Changes in the music scene
Charting in the UK has changed over the past few decades. While a title started at the lower end of the top forty in the 1980s, there were regular newcomers to the top ten from the early 1990s. Newcomers in first place were also more and more frequent, in 1999 for every other week. Newcomers often had to accept significant placement losses in the following week; In the hit list of January 23, 2005, a record was set in this regard: One Night by Elvis Presley fell from first to twentieth place within a week. One reason for this development can be found in changes in marketing and buying behavior.
With the inclusion of Internet downloads in 2005 and other rule changes, chart activity has calmed down significantly compared to the 1990s. In the spring and summer of 2008 there were around five newcomers to the weekly top 40 (mostly around ten in the previous decade), and individual titles are developing into long-running hits that stay in the top 40 for half a year. However, newcomers to number one are still common, if not as often as in the past.
Another change in the chart process through the inclusion of downloads is that older titles manage to re-enter the charts even though they have not been republished. This happens, for example, after screenings on television (in 2008, for example, Mint Royale and Singing in the Rain on the TV show Britain's Got Talent ). Taking downloads into account also enables music consumers to exert specific influence, as the charts of December 20, 2009 showed: The winner of the talent show X-Factor (2009 Joe McElderry with The Climb ) was not number one at Christmas, as in previous years Rage Against the Machine , titled Killing in the Name . This was preceded by a call from a Facebook group that called for the Rage title to be bought online in order to specifically prevent another Christmas number one from an X-Factor winner.
As of 2010, music streaming became increasingly popular around the world, and music industry contracts with ad-financed providers like YouTube and subscription providers like Spotify meant that it got a significant share of the music market's sales. On May 19, 2012, the Official Chart Company published an Official Streaming Chart (Top 40) for the first time . After the USA and Germany switched to including streaming data in the official single charts in early 2014, and streaming views in Great Britain had risen by 160% within a year and a half, the OCC followed suit in July 2014.
The UK Top 40 on radio and television
The single charts form the main part of the Radio One Chart Show , which can be heard on BBC Radio 1 on Sunday afternoons . Most of the bottom 20 titles are played there and the first 20 complete. The list was also considered the basis for the successful television show Top of the Pops .
In addition to the top 40, there are also expanded formats in which the 100 or 200 most successful singles and albums are determined. However, these are more of interest to those who work professionally with music (editorial offices, industry).
Every year a top 40 is created from the sales (and for some years also the downloads) for the past year. The list gives an overview of the year number one titles since 1990.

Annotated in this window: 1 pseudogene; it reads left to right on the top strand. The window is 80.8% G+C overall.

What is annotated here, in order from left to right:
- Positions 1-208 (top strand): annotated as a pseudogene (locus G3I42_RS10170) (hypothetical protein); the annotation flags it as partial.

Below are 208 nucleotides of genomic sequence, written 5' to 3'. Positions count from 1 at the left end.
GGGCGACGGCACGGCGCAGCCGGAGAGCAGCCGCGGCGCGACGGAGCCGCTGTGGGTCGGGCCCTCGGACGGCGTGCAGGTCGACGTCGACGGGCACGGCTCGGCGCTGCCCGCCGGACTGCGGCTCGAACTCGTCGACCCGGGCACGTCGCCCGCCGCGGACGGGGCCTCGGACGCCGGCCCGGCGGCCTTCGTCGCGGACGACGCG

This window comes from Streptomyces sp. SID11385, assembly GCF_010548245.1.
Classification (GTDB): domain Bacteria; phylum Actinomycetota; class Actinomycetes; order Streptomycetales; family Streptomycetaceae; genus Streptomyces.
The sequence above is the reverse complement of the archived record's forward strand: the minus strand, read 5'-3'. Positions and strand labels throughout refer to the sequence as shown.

- 1990: Unchained Melody by the Righteous Brothers
- 1991: (Everything I Do) I Do It for You by Bryan Adams
- 1992: I Will Always Love You by Whitney Houston
- 1993: I'd Do Anything for Love (But I Won't Do That) by Meat Loaf
- 1994: Love Is All Around by Wet Wet Wet
- 1995: Unchained Melody by Robson & Jerome
- 1996: Killing Me Softly from the Fugees
- 1997: Something About the Way You Look Tonight / Candle in the Wind 1997 by Elton John
- 1998: Believe by Cher
- 1999: … Baby One More Time by Britney Spears
- 2000: Can We Fix It? by Bob The Builder
- 2001: It Wasn't Me by Shaggy and Rikrok
- 2002: Anything Is Possible / Evergreen by Will Young
- 2003: Where Is the Love? by The Black Eyed Peas
- 2004: Do They Know It's Christmas? from Band Aid 20
- 2005: Is This the Way to Amarillo? by Tony Christie and Peter Kay
- 2006: Crazy by Gnarls Barkley
- 2007: Bleeding Love by Leona Lewis
- 2008: Hallelujah by Alexandra Burke
- 2009: Poker Face by Lady Gaga
- 2010: Love the Way You Lie by Eminem and Rihanna
- 2011: Someone like You by Adele
- 2012: Somebody That I Used to Know by Gotye and Kimbra
- 2013: Blurred Lines by Robin Thicke , TI and Pharrell Williams
- 2014: Happy by Pharrell Williams
- 2015: Uptown Funk by Mark Ronson featuring Bruno Mars
- 2016: One Dance by Drake featuring Wizkid and Kyla
- 2017: Shape of You by Ed Sheeran
- 2018: One Kiss by Calvin Harris and Dua Lipa
- 2019: Someone You Loved by Lewis Capaldi
- Official Charts Company
- Chart page BBC Radio 1
- everyhit.com UK Top 40 database (singles and albums from 1952)
- Who We Are - How the Official Charts are compiled. Retrieved May 22, 2020 .
- musikmarkt.de ( Memento of the original from May 27, 2011 in the Internet Archive ) Info: The archive link was inserted automatically and has not yet been checked. Please check the original and archive link according to the instructions and then remove this notice.
- Rob Copsey: Ed Sheeran scores biggest comeback since Adele, smashing TWO Official Chart records. The Official UK Charts Company , January 13, 2017, accessed January 16, 2017 .
- https://www.tagesspiegel.de/gesellschaft/panorama/nach-erfalt-mit-corona-spendenaktion-99-jaehriger-captain-tom-erobert-chart-spitze-mit-youll-never-walk-alone/25773050 .html Retrieved April 30, 2020
- Lauren Kreisler: UK's Official Singles Chart to include streaming data for first time . Official Charts Company, June 22, 2014
- End of Year Singles Chart (archive from 1952) at Official Charts